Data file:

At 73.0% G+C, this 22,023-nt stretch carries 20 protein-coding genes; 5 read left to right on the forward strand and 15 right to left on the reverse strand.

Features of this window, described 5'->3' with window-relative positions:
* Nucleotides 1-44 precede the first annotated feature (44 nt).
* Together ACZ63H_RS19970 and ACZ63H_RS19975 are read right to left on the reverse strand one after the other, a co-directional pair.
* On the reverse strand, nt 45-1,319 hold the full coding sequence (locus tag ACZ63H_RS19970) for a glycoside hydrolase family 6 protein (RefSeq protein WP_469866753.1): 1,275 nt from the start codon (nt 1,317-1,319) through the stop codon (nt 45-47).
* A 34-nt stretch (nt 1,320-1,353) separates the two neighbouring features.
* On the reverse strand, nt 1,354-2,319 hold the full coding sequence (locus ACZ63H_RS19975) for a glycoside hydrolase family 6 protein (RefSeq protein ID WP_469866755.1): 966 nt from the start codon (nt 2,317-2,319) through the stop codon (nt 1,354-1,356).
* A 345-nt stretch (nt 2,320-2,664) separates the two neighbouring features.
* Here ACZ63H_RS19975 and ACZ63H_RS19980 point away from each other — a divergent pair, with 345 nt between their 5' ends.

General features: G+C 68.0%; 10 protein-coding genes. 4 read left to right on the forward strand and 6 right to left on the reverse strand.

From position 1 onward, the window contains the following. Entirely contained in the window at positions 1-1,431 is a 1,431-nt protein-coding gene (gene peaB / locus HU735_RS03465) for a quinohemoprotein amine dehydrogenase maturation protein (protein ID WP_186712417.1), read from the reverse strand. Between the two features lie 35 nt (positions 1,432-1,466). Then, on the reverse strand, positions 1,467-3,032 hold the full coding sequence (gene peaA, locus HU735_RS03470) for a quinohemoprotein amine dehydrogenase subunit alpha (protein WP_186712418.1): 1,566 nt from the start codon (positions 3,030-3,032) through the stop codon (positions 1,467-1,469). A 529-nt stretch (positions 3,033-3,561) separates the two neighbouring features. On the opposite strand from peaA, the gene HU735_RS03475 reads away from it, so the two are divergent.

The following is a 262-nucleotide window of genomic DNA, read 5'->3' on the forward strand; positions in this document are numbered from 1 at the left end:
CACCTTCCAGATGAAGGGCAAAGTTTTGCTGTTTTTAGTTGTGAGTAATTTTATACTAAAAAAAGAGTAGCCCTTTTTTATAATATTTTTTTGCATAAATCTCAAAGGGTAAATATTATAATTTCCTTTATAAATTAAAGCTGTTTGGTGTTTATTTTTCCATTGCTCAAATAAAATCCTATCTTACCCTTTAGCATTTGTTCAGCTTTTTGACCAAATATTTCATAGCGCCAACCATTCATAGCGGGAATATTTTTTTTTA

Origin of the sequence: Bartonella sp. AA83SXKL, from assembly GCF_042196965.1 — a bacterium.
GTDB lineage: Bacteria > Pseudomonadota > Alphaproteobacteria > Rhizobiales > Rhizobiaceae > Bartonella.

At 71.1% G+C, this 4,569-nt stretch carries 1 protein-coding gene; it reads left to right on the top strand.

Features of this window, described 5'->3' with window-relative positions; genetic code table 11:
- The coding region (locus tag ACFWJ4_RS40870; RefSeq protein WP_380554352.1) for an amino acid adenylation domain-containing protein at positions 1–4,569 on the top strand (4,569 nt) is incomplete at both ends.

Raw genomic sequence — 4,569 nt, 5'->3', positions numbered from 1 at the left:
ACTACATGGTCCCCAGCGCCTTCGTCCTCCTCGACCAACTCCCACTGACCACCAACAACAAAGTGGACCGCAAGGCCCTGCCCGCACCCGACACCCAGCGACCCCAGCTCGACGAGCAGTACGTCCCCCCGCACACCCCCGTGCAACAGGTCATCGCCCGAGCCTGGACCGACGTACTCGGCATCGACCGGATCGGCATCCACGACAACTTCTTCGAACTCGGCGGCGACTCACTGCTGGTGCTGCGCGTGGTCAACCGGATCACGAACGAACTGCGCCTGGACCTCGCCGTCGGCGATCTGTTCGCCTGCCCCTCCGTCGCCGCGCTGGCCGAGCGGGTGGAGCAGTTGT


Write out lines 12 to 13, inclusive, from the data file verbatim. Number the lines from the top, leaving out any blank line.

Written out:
The following is a 262-nucleotide window of genomic DNA, read 5'->3' on the forward strand; positions in this document are numbered from 1 at the left end:
CACCTTCCAGATGAAGGGCAAAGTTTTGCTGTTTTTAGTTGTGAGTAATTTTATACTAAAAAAAGAGTAGCCCTTTTTTATAATATTTTTTTGCATAAATCTCAAAGGGTAAATATTATAATTTCCTTTATAAATTAAAGCTGTTTGGTGTTTATTTTTCCATTGCTCAAATAAAATCCTATCTTACCCTTTAGCATTTGTTCAGCTTTTTGACCAAATATTTCATAGCGCCAACCATTCATAGCGGGAATATTTTTTTTTA